Here’s a procedure for you to know **how to descompose polynomials** of any kind and how and when to use each of the different techniques.

Índice de Contenidos

## What is the factorial decomposition of a polynomial

Just like the decomposition of a number is to express it as a product of prime factors, such as for example:

To decompose a polynomial into factors is to express that polynomial as a product of factors, where this time the factors are either polynomials of degree 1 or irreducible polynomials of any degree.

The polynomials of degree 1, as we saw in the first lesson, are polynomials where the sum of the exponents of their variables is equal to 1 and can be simply a variable, if it is a polynomial with only one term or it can have two terms, where one of them will be of degree 0 (a number) and another of degree 1.

In general, they have this shape:

Where “a” is the coefficient that multiplies x and “b” is the number that forms the term zero degree. These are examples of grade 1 polynomials:

Irreducible polynomials are those that have no real roots and therefore cannot be broken down, as for example:

If we equal this polynomial to zero we solve the resulting equation, we will obtain two complex solutions, so this polynomial would be irreducible and therefore, it is also a factor when it comes to breaking down polynomials.

An example of decomposition of a polynomial into factors would be this polynomial:

Put it this way:

I mean, as a product of factors.

Let’s see how this is done in the next section.

## How to break down a polynomial into factors

To break down a polynomial into factors, follow the procedure below and perform each of the following steps in this order, if possible:

- Extract common factor, if possible.
- If it is not possible to extract a common factor, it is necessary to identify if it is a remarkable product and if it is, write the polynomial as a remarkable product in its undeveloped form.
- If it is not possible to perform two previous steps, then decompose by Ruffini’s rule. This is the last resort you have to resort to when you want to break down an equation, as it is the least direct of all.

On the other hand, to break down a grade 2 polynomial, as long as it is not a remarkable product, the fastest way is to equal the polynomial to zero and get its roots.

Then, we will obtain binomials of the form (x-a) corresponding to each root and we will express the second degree polynomial as the product of the two binomials.

## Resolved polynomial decomposition exercises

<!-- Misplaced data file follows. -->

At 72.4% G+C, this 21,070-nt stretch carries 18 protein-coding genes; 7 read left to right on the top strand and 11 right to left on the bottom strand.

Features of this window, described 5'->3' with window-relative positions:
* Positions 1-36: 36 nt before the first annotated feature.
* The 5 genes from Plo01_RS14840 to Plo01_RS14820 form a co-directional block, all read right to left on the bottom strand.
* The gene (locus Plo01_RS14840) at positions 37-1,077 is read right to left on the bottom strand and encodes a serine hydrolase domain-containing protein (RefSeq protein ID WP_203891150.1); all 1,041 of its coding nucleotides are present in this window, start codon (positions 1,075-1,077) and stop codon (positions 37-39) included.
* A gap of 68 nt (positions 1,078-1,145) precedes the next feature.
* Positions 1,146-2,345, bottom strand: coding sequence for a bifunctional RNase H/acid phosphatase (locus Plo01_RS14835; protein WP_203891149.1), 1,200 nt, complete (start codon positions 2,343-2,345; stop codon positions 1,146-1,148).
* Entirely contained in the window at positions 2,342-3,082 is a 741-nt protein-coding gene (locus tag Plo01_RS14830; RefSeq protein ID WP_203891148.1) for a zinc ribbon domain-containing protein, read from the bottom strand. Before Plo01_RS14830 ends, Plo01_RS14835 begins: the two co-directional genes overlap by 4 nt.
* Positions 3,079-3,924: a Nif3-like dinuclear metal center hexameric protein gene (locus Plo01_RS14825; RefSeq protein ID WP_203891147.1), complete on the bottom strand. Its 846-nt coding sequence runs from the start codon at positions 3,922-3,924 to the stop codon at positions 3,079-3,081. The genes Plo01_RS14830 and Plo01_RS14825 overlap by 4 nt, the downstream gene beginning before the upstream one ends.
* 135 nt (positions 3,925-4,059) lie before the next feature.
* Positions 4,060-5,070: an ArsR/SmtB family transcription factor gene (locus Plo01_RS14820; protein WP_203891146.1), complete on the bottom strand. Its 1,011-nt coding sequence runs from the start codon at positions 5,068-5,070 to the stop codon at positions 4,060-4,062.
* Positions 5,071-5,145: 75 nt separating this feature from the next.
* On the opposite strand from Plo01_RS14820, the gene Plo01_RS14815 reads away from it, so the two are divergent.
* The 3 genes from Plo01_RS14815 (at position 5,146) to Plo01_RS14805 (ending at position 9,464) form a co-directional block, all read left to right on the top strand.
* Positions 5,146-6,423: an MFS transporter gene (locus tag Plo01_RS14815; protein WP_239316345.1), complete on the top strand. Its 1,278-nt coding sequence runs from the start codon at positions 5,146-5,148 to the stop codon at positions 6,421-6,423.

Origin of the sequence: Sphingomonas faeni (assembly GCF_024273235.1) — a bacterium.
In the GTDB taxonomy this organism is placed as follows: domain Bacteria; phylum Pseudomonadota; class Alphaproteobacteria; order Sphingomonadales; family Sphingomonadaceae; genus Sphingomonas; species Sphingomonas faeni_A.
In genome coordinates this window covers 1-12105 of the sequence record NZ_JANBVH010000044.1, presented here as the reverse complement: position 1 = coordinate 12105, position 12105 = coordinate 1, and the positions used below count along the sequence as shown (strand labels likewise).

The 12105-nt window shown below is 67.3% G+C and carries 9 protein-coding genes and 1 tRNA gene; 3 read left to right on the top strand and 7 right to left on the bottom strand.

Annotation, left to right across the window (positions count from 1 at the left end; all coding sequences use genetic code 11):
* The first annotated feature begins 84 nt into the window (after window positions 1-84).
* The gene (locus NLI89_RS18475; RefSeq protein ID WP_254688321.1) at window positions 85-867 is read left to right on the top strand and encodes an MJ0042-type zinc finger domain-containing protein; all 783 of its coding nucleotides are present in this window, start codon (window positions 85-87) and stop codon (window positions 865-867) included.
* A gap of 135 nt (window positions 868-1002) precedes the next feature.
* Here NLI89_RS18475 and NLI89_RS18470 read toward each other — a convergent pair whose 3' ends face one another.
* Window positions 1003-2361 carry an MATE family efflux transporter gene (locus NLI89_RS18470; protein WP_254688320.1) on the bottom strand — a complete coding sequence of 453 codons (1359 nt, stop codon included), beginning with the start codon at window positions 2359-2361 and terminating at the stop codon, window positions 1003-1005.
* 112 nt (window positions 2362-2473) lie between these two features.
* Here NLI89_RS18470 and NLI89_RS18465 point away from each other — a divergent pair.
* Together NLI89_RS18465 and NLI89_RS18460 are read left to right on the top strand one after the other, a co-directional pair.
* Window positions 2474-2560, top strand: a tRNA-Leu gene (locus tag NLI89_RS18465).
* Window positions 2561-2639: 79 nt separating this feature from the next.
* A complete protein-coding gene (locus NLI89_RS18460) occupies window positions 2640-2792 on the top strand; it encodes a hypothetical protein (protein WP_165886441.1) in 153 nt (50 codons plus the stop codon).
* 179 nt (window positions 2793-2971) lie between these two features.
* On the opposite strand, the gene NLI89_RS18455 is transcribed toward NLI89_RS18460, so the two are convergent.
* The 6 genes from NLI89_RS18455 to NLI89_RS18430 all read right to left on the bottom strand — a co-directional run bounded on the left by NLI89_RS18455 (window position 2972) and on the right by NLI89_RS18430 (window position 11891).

Let’s take a closer look at how to apply each of these steps to break down a polynomial into factors in the following solved exercises.

I will explain step by step how to decompose the following polynomials.

### Exercise resolved 1

We start by checking whether it is possible to obtain a common factor: can we get a common factor?

Yeah, you can get a common factor of an x:

We’re still breaking down the grade two polynomials. As we have seen before, we can express it as a difference of squares:

And apply the sum per difference formula:

The polynomial would be factored in.

### Exercise resolved 2

Is it possible to take out a common factor? Yes, we can get common factor to x²

Now we look at the parenthesis, in which we have a subtraction of two terms, can we convert it into one of these squares?

Yes, because x raised to 4 the is square of x squared and 1 squared equals 1:

We apply the sum per difference formula:

And now in the first parenthesis we can’t do anything else, since it’s an irreducible polynomial (you can check it by trying to get its roots), but in the third parenthesis we have a subtraction of squares again, so we apply the formula of addition by difference again:

Fully factored in.

### Exercise solved 3

Can we get a common factor? Yes, we can draw a common factor of x:

In the parenthesis we have a second-degree polynomial that we will factorize by obtaining its roots. To do this we equal the polynomial to zero:

And we get their solutions, which correspond to the roots of the polynomial:

To each root corresponds a binomial of the form (x-a):

So we express the second degree polynomial as the product of these two binomials, leaving the initial factored polynomial:

### Exercise solved 4

In this case, we can’t get a common factor or identify any notable product, so we factored by Ruffini.

The independent term is a 6, so we will have to try the following numbers: 1,-1, 2, -2, 3 and -3.

We’ve got some left:

And the factored polynomial is:

### Exercise completed 5

Neither can we take out a common factor, nor apply any formula from a remarkable product, so we factor in the Ruffini rule.

The independent term is 1, so we’ll have to try 1 and -1. It’s left to us:

At this point, we can’t continue factoring until we have a grade 1 polynomial left (if you try to continue, you only have to try 1 and -1 and you won’t have a 0 left in the last row). Therefore, the remaining grade 2 polynomial is an irreducible polynomial and corresponds to a factor.

The factored polynomial remains:

### Considerations to be taken into account

In a polynomial expressed as a multiplication of factors, its degree will be the sum of the degrees of each of the factors.

Therefore, make sure that the factorization of the polynomial has the same degree as the original polynomial.